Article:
News: Quick Takes

Legislative leaders tout half-billion-dollar state surplus

Faster-than-expected growth in income and sales tax revenues credited for good budget news

North Carolina should end the budget year more than a half-billion dollars above revenue projections, and House and Senate Republican leadership swiftly credited their tax-cutting, and regulatory-relief policies for the positive budget news.

The General Assembly’s Fiscal Research Division and the Office of State Budget and Management released a consensus report Thursday projecting 2016-17 tax collections would be $552.5 million above initial budget projections for the fiscal year.

Stronger-than-expected wage growth increased both personal income tax and sales tax collections, the report said. If that rate of growth continues, the 2018-19 fiscal year surplus could reach an estimated $1 billion.

Senate leader Phil Berger, R-Rockingham, emphasized how rare North Carolina’s enormous surplus is.

“Even as the majority of other states face revenue shortfalls and budget crunches, Republican state leaders’ tax cuts, and disciplined spending have generated a $552 million revenue surplus for North Carolina — making us one of just four states in the country expecting surpluses,” Berger said in a news release.

“We hope Gov. Cooper will rethink his pledge to block job-creating future tax cuts for families and small businesses and instead partner with legislative Republicans to stay the course on spending taxpayer money wisely and continuing our state’s record of success.”

Republicans have said they plan to enact more tax reform this year.

“This positive revenue forecast is more good news for North Carolina and maintains our status as one of the fastest growing economies in the United States,” Rep. Nelson Dollar, R-Wake, the senior Appropriations Committee chairman, said in a written statement.

“The report is further evidence that tax relief, regulatory reform and responsible budgeting by the state General Assembly have turned our economy around by encouraging innovation, attracting entrepreneurship and creating a competitive business climate for our rapidly growing population,” Dollar said.

The policies are working also are making North Carolina “an exciting place for newcomers and residents alike to start a family, grow a business, and seek prosperity,” Dollar said.

That commitment to creating opportunity and commercial growth through a commonsense, conservative approach to state government must continue, he said. The revenue surplus reflects a “significant impact” GOP reforms have had on wage gains, job creation and tax collections, he said.

Cooper weighed in on the surplus in a way legislative leaders foreshadowed. In a statement Thursday afternoon, the governor said, “Growing revenue projections are welcome news and give us an opportunity to invest in our future with better schools and a stronger middle class, while also making sure those hit hard by Hurricane Matthew aren’t left behind.”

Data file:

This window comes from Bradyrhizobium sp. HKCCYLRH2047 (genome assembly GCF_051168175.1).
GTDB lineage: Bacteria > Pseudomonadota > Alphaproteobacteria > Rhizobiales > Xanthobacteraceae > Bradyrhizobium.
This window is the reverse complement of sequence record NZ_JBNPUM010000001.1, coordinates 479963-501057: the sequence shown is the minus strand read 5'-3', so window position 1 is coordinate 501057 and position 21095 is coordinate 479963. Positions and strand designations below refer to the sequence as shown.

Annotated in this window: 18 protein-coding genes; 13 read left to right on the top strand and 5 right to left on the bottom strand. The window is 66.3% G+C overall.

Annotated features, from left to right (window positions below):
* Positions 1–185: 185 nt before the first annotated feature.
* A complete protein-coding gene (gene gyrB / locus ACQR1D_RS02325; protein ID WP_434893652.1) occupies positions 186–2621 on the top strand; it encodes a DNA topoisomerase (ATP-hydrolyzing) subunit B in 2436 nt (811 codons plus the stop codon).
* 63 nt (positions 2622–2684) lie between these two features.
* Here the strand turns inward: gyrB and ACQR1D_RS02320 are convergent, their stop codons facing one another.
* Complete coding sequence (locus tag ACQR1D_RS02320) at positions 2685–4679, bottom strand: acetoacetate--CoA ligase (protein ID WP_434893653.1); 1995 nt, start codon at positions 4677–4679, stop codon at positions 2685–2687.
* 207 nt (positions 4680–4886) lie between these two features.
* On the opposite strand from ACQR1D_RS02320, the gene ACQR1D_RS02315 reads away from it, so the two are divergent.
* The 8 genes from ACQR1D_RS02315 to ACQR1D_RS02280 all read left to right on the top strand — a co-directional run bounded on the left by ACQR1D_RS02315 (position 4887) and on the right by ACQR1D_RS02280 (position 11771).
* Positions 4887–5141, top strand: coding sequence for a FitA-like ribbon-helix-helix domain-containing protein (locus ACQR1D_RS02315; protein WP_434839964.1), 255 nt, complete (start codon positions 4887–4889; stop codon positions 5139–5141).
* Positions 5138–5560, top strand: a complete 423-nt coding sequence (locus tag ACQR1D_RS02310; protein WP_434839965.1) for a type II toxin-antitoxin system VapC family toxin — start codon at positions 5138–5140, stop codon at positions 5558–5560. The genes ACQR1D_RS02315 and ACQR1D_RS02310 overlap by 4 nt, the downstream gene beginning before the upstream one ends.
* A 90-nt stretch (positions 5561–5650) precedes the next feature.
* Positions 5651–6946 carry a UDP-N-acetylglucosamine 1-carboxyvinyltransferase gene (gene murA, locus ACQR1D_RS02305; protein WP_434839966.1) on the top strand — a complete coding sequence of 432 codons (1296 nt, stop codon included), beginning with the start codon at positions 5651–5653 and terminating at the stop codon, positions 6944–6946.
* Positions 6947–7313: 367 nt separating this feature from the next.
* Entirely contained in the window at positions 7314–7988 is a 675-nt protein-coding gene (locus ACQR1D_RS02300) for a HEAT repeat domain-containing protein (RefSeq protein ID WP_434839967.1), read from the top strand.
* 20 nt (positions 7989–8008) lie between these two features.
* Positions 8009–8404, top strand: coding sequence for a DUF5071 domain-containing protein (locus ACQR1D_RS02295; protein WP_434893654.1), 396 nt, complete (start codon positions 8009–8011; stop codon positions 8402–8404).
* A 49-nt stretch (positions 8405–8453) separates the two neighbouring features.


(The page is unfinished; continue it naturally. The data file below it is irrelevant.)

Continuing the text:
With such a large revenue surplus forecast, lawmakers also may be tempted to increase spending.

A sharp difference between House and Senate budgets had to be worked out in 2015, when the House initially proposed a general fund budget that increased spending 5 percent, and the Senate proposed a more modest 2 percent expansion. The budget ultimately grew by 2.1 percent.

Earlier Thursday, House Speaker Tim Moore, R-Cleveland, issued a statement that indicates Republicans are in agreement that they would continue to put more money into savings reserves.

The House Appropriations Committee passed House Bill 7 , titled “Strengthen Savings Reserve”, which would require state lawmakers to store funds in a savings reserve every fiscal year. The measure is expected now to move to the House floor for a vote, possibly as early as next week.

Moore’s release noted that Cooper opposed the savings account last year, and criticized Republicans for “building up the rainy day fund in excess of what’s necessary for the state.” At the time Cooper said the money would be better spent on people, and questioned the wisdom of letting the money sit idle in reserve accounts.

Republicans diverted hundreds of millions from the $1 billion savings reserve account they built up to Hurricane Matthew and wildfire relief last year, Moore noted.

North Carolina had no reserve savings under Democratic Gov. Bev Perdue and Democratic majorities in the state General Assembly in 2009. Under Democratic control the state was also billions of dollars in debt to the federal government for unemployment insurance liabilities, but has since paid that debt under Republican leadership.